Wondering about AirTags?

Image credit (via Wiki): released into the public domain by its author, Berrely.

Here’s a useful article about AirTags, especially if you get one or more of these trackers as a gift this holiday season. This article also includes links to Macworld’s review of and guide for the device.

• Macworld > “13 uses for an AirTag” by Karen Haslam, Editor (Dec 19, 2022) – Wondering about using AirTags? Here are 13 ways you can use your AirTags – and whether you should use them that way.

(quote) There are the obvious things like attaching one to your car keys so you won’t mislay them, or sticking one in your car so that you can find it in a car park. You could also attach them to your luggage so you can find it quickly when it comes off the carousel–although it’s not actually going to make it appear any quicker. But what other uses are there?

Your pet’s collar … a remote control … sports bag … in your car … bike …


  1. 3rd party tracker

    So, I was not aware that there were some 3rd party trackers which work with Apple’s Find My network (the advantage of scale), as “items” – encrypted Bluetooth ID broadcasters: “Apple licenses third parties to make products that work within the Find My network rules, so you have some choice.”

    This article (and related separate reviews) includes pros & cons and tips. And pricing.

    • Macworld > “How to track bags and luggage with AirTags to avoid loss and even delay” by Glenn Fleishman, Senior Contributor (Jan 13. 2023) – Apple’s AirTag and third-party Find My items that use the same crowdsourced network can be your best friend when a bag goes astray.

    The Find My network relies on [relayed] crowdsourced information that Apple anonymously and securely gathers and transfers among nearby devices. Even though the Bluetooth range of the devices – over which an encrypted ID gets transmitted – might be from several to dozens of feet inside a bag and packed alongside other ones, the sheer density of Apple iPhones, iPads, and Macs makes up for that. Baggage handlers and other airport staff clearly carry their own iPhones based on the precision of the location that I often saw during my airport travels.

    1. The original AirTags remain a good bargain, though they aren’t ideal by themselves [without an accessory holder] for luggage or carry-on bag tracking …

    2. The Chipolo ONE Spot is another round tracker, … [which] includes an integral keychain ring, too. [“Once paired, the ONE Spot appears in the Items view in the native Find My app in iOS, iPadOS, and macOS.”]

    3. The Pebblebee Clip is a step up from the AirTag and One Spot, providing a rigid metal frame, LEDs to provide additional status information, and a USB-C port for recharging.

    Pebblebee is unique among third-party Find My items so far in offering you a choice between associating the Clip … with either [not both] Find My (Apple only) or the Pebblebee app (iPhone and Android).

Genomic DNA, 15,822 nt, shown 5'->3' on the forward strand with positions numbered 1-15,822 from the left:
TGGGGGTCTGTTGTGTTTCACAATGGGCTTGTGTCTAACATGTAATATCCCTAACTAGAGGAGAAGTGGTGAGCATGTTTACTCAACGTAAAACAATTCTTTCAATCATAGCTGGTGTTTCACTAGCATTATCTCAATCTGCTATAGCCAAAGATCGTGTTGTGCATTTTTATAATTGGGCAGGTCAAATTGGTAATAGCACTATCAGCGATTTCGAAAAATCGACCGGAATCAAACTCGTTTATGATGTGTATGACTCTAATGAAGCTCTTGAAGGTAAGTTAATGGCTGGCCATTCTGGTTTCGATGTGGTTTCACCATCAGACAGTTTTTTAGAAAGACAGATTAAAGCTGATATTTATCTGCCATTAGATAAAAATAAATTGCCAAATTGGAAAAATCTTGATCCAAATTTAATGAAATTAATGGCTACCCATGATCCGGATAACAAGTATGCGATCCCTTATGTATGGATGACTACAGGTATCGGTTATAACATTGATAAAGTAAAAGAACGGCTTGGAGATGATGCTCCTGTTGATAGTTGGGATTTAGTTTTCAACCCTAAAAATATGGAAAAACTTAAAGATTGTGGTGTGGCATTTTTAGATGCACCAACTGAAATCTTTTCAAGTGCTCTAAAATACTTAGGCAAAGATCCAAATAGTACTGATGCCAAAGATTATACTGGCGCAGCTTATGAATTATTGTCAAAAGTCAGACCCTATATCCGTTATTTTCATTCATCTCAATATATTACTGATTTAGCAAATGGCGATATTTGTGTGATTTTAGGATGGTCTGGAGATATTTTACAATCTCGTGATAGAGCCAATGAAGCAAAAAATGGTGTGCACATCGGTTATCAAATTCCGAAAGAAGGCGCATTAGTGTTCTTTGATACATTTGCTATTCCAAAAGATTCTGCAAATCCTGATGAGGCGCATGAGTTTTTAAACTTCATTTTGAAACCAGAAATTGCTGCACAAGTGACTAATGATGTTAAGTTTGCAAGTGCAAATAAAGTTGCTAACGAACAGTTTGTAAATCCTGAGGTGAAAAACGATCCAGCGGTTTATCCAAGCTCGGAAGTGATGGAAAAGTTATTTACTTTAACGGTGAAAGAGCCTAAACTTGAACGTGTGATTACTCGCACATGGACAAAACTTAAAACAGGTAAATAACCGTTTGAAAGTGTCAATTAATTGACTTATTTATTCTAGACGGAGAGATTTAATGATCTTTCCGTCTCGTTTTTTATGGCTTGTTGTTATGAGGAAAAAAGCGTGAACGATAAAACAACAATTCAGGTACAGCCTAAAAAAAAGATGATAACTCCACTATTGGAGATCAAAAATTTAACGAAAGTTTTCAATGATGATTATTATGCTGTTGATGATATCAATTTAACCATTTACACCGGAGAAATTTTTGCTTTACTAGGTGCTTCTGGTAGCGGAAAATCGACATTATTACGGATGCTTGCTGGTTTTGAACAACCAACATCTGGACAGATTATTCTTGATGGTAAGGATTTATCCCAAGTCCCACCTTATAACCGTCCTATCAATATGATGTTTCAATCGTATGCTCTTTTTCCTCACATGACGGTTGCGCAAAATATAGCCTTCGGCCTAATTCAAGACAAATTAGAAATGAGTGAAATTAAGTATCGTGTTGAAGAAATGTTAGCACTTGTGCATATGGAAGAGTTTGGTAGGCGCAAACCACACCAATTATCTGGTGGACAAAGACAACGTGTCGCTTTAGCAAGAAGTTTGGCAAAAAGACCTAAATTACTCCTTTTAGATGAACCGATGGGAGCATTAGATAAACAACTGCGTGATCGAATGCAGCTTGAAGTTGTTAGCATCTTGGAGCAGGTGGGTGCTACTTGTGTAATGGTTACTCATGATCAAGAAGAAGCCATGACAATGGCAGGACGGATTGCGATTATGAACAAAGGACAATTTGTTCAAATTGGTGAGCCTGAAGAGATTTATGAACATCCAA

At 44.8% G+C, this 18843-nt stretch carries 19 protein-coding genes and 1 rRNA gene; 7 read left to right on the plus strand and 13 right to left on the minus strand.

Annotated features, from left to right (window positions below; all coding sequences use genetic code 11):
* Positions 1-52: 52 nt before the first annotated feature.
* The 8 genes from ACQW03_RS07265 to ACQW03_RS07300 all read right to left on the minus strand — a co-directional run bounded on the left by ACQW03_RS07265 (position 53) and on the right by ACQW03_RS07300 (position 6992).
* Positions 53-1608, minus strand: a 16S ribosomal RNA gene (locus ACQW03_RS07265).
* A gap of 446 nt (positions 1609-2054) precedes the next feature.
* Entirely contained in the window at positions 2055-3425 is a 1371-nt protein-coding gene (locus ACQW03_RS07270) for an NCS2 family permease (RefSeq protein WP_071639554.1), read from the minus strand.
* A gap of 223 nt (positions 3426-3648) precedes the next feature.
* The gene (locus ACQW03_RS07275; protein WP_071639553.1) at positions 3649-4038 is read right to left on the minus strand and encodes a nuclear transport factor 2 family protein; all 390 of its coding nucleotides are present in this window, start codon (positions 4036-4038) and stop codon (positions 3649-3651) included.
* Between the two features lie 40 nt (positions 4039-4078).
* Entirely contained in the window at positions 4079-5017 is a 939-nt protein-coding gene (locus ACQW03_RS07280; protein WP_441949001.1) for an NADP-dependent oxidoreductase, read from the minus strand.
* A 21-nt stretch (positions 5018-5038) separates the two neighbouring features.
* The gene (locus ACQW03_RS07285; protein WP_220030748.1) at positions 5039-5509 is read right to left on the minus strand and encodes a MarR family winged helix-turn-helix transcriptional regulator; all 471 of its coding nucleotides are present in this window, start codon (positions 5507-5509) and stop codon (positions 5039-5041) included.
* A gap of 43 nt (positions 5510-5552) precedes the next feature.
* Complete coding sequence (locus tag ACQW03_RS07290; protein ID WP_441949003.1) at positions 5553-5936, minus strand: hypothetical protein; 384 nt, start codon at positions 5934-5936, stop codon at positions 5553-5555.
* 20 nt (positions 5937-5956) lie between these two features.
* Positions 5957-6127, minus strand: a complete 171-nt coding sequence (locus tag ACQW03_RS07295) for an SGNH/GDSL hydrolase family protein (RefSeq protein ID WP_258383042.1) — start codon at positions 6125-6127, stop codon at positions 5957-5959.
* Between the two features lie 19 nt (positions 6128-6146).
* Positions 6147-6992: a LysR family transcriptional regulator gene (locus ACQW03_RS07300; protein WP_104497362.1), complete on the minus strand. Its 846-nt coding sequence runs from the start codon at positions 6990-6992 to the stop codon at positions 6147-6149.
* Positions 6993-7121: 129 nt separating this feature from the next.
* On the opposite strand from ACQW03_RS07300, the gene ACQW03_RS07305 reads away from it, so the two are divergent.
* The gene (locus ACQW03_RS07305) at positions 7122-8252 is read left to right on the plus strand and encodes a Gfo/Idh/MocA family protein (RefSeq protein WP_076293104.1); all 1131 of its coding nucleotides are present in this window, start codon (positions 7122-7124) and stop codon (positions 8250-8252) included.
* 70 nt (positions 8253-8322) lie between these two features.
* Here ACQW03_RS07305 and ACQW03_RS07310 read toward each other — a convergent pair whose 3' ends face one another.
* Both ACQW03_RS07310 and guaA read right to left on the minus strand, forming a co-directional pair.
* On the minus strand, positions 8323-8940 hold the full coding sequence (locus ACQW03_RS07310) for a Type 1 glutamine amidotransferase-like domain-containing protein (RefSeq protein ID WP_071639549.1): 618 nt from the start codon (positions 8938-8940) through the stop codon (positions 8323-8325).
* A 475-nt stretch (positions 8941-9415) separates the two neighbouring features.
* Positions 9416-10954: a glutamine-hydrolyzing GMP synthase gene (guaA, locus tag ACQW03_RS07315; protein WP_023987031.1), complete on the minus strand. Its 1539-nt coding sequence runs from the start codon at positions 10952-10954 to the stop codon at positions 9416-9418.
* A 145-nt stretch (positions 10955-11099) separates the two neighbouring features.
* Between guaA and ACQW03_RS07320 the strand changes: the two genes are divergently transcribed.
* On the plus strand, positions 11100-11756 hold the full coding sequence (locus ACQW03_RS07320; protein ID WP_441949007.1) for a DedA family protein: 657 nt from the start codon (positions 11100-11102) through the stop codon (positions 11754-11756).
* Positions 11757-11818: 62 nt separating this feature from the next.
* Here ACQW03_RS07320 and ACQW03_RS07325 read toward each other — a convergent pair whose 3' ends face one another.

A caveat

    The Pebblebee app … is all about proximity: it pairs with a single iPhone, iPad, or Android device [1], and tracks the last-known location of the Clip relative to that device. With background location tracking enabled, you can set the app to alert you if you’ve left a Clip behind.


    [1] I am not sure if this same limitation applies to Life360’s Tile (via iOS or Android app). [And sharing is a different feature.]

    • “Use My Tile with More Than One Device

    You can ring your Tile from any device logged into your Tile account.

    Remember, a Tile can only be connected to one device at a time. If you are within range of your Tile and your device is not connecting, it may be because it established a connection with your other device that was signed in to your Tile account first.

  2. Tile tracker example
    Image credit: Tile.com


    AirTag evaluation

    Currently my notes only compare Apple’s AirTag with Tile (Android app), as I’ve not purchased any AirTag work-alike items (3rd-party trackers compatible with Apple’s Find My network).

    User Interface: AirTag’s edge

    AirTag’s app user interface offers direct integration on Mac, iPad, and iPhone, with the user experience consistent across all devices.

    The AirTag app has location view options – street, hybrid, satellite – while Tile only has street view. I found Apple’s location view (hybrid) easier to grasp a tracker’s location in context (although, for my local area, the ages of satellite images in Find My and Maps differ, possibly due to two data sources).

    Location history: Tile’s edge, with caveat

    The Tile app, with a Premium subscription, provides a location history for each Tile.

    AirTag’s Find My only offers the current location, albeit using a more scaled crowd-sourced network of Apple devices.

    On the plus side, Apple’s location service likely offers better privacy and security protections, by not including location history.

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